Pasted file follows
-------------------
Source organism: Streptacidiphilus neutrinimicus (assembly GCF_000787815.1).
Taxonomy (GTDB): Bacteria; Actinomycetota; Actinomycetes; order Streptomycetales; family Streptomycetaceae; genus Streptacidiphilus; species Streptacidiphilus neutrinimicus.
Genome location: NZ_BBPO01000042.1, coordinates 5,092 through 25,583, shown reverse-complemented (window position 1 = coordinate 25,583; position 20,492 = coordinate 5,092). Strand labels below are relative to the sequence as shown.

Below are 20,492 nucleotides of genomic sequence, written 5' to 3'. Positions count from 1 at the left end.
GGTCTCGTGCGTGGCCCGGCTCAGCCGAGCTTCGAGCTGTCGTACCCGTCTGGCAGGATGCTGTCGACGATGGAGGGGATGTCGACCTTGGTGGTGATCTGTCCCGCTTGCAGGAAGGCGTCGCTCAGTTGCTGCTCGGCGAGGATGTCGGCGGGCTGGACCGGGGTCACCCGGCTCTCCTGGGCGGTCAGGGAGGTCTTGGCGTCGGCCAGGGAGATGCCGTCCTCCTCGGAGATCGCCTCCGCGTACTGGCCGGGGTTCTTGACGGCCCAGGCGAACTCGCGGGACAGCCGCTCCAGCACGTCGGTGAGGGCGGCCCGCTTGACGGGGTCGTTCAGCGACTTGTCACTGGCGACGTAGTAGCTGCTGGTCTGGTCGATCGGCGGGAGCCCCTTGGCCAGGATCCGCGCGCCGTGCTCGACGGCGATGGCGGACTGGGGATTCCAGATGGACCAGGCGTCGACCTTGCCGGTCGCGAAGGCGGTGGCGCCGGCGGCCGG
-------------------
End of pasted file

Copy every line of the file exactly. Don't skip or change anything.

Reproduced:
Source organism: Streptacidiphilus neutrinimicus (assembly GCF_000787815.1).
Taxonomy (GTDB): Bacteria; Actinomycetota; Actinomycetes; order Streptomycetales; family Streptomycetaceae; genus Streptacidiphilus; species Streptacidiphilus neutrinimicus.
Genome location: NZ_BBPO01000042.1, coordinates 5,092 through 25,583, shown reverse-complemented (window position 1 = coordinate 25,583; position 20,492 = coordinate 5,092). Strand labels below are relative to the sequence as shown.

Below are 20,492 nucleotides of genomic sequence, written 5' to 3'. Positions count from 1 at the left end.
GGTCTCGTGCGTGGCCCGGCTCAGCCGAGCTTCGAGCTGTCGTACCCGTCTGGCAGGATGCTGTCGACGATGGAGGGGATGTCGACCTTGGTGGTGATCTGTCCCGCTTGCAGGAAGGCGTCGCTCAGTTGCTGCTCGGCGAGGATGTCGGCGGGCTGGACCGGGGTCACCCGGCTCTCCTGGGCGGTCAGGGAGGTCTTGGCGTCGGCCAGGGAGATGCCGTCCTCCTCGGAGATCGCCTCCGCGTACTGGCCGGGGTTCTTGACGGCCCAGGCGAACTCGCGGGACAGCCGCTCCAGCACGTCGGTGAGGGCGGCCCGCTTGACGGGGTCGTTCAGCGACTTGTCACTGGCGACGTAGTAGCTGCTGGTCTGGTCGATCGGCGGGAGCCCCTTGGCCAGGATCCGCGCGCCGTGCTCGACGGCGATGGCGGACTGGGGATTCCAGATGGACCAGGCGTCGACCTTGCCGGTCGCGAAGGCGGTGGCGCCGGCGGCCGG